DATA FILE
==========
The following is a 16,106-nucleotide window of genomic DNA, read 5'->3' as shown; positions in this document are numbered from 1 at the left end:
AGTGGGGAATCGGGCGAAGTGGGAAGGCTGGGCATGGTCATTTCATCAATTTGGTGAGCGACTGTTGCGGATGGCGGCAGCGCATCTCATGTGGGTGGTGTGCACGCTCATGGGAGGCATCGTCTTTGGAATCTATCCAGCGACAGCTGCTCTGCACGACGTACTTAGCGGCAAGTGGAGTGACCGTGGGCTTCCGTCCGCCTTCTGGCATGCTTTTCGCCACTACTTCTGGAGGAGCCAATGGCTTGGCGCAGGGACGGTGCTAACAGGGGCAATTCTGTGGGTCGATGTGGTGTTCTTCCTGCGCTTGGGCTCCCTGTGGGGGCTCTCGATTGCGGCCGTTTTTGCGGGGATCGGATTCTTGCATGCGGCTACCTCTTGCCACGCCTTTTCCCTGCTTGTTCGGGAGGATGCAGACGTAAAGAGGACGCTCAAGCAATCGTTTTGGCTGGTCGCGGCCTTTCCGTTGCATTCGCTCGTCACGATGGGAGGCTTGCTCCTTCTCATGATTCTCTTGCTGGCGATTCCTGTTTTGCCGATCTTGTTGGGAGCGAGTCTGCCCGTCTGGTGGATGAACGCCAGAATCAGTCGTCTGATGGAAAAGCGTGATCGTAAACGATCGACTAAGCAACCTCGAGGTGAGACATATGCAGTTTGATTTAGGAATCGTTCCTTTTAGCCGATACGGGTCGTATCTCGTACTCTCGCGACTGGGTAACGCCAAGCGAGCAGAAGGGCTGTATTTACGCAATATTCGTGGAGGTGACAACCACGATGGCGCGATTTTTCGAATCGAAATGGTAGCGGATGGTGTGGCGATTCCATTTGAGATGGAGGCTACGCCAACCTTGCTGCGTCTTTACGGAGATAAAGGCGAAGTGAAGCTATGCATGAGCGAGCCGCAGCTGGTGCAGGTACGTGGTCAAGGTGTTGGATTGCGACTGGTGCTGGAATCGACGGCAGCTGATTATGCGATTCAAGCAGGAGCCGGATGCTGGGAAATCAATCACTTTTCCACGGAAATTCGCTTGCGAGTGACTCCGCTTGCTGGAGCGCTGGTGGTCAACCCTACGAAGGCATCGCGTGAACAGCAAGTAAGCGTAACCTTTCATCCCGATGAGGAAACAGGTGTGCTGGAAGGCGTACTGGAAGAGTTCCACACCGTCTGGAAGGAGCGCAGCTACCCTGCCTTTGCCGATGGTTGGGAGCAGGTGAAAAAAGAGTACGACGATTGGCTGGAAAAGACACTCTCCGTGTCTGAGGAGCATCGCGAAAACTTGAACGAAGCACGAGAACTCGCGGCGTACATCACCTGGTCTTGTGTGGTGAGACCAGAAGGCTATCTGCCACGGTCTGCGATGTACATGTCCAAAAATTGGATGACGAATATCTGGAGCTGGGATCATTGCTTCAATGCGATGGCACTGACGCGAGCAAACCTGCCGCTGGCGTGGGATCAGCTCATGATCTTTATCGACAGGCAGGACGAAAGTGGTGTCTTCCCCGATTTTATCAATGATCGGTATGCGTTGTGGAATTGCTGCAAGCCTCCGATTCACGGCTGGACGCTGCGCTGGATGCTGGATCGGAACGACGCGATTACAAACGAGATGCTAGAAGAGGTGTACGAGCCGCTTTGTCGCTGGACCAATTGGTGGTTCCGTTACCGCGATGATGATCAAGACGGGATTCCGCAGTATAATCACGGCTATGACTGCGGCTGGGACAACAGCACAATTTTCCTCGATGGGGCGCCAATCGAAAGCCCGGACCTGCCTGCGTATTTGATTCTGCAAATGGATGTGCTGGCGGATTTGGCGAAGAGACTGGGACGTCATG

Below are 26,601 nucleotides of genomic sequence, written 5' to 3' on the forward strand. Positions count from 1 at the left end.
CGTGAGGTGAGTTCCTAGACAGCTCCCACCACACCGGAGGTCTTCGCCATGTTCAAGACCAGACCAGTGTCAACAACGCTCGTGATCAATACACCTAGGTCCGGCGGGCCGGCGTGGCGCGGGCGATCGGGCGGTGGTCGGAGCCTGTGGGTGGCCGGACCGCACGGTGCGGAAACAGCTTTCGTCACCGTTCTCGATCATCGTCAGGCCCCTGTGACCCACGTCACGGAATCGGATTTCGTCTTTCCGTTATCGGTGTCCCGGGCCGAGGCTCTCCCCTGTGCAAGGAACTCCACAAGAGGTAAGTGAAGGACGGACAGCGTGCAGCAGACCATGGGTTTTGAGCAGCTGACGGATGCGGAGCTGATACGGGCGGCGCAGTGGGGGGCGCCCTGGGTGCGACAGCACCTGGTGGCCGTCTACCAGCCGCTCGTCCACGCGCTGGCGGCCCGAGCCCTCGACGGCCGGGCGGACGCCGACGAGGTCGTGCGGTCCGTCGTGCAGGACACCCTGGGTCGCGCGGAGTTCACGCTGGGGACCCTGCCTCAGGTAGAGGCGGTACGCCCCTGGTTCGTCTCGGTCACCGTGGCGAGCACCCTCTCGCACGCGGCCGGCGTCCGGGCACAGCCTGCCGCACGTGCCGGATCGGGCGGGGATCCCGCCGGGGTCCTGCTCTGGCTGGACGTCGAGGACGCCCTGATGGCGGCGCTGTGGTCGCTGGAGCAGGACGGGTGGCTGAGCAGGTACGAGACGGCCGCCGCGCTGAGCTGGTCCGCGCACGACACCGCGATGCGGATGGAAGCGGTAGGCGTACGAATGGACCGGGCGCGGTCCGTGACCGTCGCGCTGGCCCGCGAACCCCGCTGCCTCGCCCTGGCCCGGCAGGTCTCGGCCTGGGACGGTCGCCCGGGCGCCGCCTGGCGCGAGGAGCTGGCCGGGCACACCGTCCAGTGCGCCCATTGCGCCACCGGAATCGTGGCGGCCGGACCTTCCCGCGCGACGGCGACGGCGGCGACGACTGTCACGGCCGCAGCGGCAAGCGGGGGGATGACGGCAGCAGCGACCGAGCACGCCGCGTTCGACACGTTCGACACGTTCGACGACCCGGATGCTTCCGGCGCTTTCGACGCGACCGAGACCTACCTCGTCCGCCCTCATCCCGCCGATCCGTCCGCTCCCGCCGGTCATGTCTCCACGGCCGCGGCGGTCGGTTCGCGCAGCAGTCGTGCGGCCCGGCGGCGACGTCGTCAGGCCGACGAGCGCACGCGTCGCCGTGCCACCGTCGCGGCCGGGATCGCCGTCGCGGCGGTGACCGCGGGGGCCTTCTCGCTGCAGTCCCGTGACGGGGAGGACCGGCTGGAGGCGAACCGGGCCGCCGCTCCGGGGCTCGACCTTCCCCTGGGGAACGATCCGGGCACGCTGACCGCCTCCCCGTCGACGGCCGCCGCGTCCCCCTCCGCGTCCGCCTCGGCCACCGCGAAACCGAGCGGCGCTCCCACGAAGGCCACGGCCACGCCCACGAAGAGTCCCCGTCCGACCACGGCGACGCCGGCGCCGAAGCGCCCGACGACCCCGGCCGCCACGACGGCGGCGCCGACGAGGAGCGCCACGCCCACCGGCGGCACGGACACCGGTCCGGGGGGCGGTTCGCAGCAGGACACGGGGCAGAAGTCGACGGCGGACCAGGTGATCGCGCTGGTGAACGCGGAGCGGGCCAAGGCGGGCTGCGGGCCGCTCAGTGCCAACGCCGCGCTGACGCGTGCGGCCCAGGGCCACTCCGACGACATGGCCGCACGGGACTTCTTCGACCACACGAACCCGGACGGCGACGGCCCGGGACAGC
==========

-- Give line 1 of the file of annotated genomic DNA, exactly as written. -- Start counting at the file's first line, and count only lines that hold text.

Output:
The following is a 16,106-nucleotide window of genomic DNA, read 5'->3' as shown; positions in this document are numbered from 1 at the left end: